Nursing hurt my baby, because of my letdown. It was too hard for her. I tried having my toddler take the brunt of the first letdown, but that didn't help (it did, however, make it easier for baby to stimulate letdown in the early days when she was having trouble with her suck, to have her sister get it going first--I suppose I'd have hand-expressed, since a pump doesn't work for me, if I hadn't had Lilly to get things going... DH also volunteered, lol, bless him, he never got that opportunity ;) I needed time to heal!). She was textbook colicky, but I don't believe in untreatable colic.

Since the Baby S's couldn't work this problem out, I decided to assume it was gas and treat it accordingly. But when looking for the baby Gas-X, I found Hyland's Colic Tablets. They said that they were also helpful in relieving the pain from overactive letdown. I decided to give them a try.

It was like a miracle. The baby who had started arching and screaming at the sight of my breast was given two tablets and a few moments later, after I shushed her calm to latch, she was sucking--and all signs of pain vanished! Within a week, the arching/screaming cycle stopped! I forgot about the tablets and it resumed. I resumed them and it was gone. I would need them until she was about 3 1/2 months, but by then, all the other issues were long resolved.

My magic switch actually happened earlier with Naomi than it did with Lilly, at 6 weeks (Lilly's was 7 weeks). But I never would have made it if I hadn't been determined and believed in my body's ability to nourish my baby. There is little more heartbreaking than your baby screaming in fear at the sight of your breast, like you're trying to hurt her. I know that with her delicate stomach, anything else would have been even worse.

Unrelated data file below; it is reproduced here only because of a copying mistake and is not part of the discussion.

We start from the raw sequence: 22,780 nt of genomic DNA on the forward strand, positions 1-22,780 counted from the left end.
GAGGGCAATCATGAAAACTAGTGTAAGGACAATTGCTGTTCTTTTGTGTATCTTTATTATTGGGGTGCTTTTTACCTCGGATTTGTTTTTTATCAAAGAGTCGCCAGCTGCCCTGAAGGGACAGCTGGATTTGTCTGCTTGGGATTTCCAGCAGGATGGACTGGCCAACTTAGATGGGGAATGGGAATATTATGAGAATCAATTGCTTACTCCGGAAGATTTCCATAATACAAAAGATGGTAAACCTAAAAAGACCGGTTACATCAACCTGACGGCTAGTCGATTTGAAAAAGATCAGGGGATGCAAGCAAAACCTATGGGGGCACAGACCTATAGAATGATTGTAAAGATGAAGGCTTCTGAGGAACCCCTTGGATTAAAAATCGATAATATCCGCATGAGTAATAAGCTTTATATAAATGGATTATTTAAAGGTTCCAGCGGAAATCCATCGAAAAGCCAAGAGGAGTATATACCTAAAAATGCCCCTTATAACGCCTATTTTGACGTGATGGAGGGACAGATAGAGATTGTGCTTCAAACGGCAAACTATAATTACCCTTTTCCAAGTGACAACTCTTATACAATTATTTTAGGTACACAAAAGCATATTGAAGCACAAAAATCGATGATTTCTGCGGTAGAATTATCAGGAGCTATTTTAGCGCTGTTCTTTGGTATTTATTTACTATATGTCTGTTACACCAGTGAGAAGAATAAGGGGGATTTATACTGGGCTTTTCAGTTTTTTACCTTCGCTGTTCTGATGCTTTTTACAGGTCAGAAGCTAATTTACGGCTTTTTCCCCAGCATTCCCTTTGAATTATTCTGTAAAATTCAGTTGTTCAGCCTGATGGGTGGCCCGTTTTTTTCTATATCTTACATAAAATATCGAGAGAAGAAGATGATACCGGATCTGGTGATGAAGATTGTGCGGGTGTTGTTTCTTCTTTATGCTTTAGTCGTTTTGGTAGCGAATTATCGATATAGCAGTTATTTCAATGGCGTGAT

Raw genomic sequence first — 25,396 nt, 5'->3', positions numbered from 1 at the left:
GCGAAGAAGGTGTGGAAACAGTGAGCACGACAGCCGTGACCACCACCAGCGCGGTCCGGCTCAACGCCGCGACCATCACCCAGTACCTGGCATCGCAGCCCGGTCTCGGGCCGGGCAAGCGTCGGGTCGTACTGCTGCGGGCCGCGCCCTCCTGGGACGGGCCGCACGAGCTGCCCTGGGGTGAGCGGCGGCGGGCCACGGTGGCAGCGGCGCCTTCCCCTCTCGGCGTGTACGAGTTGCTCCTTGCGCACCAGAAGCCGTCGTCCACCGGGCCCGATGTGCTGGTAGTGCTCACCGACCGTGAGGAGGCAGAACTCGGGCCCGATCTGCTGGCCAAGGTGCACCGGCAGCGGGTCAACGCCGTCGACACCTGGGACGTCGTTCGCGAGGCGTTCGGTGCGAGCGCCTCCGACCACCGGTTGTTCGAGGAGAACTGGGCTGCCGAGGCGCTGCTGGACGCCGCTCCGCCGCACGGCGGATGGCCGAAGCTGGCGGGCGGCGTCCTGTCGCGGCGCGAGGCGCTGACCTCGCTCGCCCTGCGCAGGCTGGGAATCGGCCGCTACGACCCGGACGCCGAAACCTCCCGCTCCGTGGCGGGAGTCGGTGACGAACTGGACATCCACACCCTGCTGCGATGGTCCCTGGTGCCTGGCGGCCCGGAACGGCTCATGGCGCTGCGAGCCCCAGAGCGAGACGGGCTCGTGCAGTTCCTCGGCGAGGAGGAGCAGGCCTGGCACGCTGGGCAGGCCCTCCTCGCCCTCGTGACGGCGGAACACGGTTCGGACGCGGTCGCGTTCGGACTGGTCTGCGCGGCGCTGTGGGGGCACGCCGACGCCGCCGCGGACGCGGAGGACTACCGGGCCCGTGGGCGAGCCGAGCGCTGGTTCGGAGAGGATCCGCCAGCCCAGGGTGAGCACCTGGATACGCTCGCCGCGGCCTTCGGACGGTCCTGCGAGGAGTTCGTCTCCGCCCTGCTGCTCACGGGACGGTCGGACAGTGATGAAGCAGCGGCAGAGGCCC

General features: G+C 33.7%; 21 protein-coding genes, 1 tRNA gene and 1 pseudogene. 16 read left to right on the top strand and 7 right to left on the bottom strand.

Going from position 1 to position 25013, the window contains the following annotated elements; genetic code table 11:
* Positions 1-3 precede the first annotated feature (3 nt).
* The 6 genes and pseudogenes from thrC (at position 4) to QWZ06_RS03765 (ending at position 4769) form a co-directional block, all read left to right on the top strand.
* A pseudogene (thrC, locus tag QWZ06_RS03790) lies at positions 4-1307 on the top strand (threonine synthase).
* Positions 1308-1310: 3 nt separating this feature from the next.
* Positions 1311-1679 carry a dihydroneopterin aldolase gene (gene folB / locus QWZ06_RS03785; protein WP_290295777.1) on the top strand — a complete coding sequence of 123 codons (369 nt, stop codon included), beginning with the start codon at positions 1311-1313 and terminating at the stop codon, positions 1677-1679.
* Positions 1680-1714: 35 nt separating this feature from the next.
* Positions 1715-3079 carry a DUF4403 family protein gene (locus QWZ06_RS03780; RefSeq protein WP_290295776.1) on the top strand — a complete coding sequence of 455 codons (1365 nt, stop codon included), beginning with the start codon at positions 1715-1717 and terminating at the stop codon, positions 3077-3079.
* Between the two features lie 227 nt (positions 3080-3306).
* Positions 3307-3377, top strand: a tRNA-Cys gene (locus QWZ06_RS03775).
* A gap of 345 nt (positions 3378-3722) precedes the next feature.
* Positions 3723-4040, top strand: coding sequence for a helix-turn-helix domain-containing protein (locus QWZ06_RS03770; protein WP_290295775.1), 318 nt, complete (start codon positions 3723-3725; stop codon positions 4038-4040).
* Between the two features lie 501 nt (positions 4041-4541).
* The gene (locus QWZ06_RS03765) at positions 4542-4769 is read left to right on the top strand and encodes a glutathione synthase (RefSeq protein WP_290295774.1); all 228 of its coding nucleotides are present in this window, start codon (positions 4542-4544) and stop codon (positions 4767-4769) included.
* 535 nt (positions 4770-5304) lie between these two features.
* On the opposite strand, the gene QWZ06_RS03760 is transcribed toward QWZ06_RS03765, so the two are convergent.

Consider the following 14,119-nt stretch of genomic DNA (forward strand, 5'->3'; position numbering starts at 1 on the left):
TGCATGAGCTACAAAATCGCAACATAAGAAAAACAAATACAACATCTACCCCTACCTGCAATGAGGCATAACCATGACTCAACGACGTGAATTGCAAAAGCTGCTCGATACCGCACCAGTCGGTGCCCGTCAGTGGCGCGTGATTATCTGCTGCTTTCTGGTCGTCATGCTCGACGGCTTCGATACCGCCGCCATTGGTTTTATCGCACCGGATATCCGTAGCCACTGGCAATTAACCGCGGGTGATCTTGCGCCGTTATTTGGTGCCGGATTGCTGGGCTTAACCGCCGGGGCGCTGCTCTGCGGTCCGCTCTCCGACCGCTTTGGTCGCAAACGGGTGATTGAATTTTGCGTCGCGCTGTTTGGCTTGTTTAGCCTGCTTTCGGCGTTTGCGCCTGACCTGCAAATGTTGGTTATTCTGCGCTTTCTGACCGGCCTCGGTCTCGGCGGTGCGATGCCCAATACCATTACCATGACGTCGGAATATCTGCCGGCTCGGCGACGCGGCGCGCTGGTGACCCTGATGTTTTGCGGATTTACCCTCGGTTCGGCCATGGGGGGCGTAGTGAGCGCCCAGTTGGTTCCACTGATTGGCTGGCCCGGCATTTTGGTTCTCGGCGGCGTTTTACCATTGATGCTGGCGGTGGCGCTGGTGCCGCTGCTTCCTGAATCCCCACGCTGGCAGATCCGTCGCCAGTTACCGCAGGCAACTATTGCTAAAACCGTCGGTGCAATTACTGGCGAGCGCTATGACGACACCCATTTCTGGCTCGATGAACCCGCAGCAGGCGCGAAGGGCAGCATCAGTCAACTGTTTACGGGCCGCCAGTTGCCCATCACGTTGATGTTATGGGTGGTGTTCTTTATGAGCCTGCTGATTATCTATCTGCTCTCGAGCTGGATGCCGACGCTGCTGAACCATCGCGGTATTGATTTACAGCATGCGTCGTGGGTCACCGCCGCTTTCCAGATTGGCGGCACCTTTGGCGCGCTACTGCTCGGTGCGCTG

If I hadn't had the support and research I'd had for the past two and a half years, I don't know that I could have made it. Not knowing if my baby was getting enough and it looking like she couldn't possibly be getting any--but there were the diapers. There, I was reassured. Having my baby not know how to latch instinctively--that was terrifying and I was so depressed, I couldn't even bring myself to ask for help. I just kept going, doing what I'd been told should work and believing in it. Having her scream and arch--if I hadn't had the Happiest Baby techniques, I couldn't have got her semi-calmly to eat. The obvious signs of pain? I had to go with my gut and try something new (the Colic Tablets) and I was validated.

It was a hard start and with the depression, I also had serious bonding issues with my baby. But we persevered. We did it and I'm so proud to still be nursing Naomi. I wish I hadn't been so depressed I couldn't bring myself to call my friends for help when I desperately needed it, but I still did it because I believed. And I have no regrets and a good bond with my baby, as delayed as it was in coming. I'm so grateful for the friends I've had and the support I've had and the resources available to me.

Addendum: Naomi self-weaned at 2.5 years old in July of 2011. It may have been partly influenced by pregnancy, but I offered and she refused for about a week or two before I stopped offering and realized that she was done. I am happy with our nursing relationship and the natural end it found. I am sad that I have no pictures of her nursing after she turned 2.
A Little Bit of All of It Preparing for Birth Series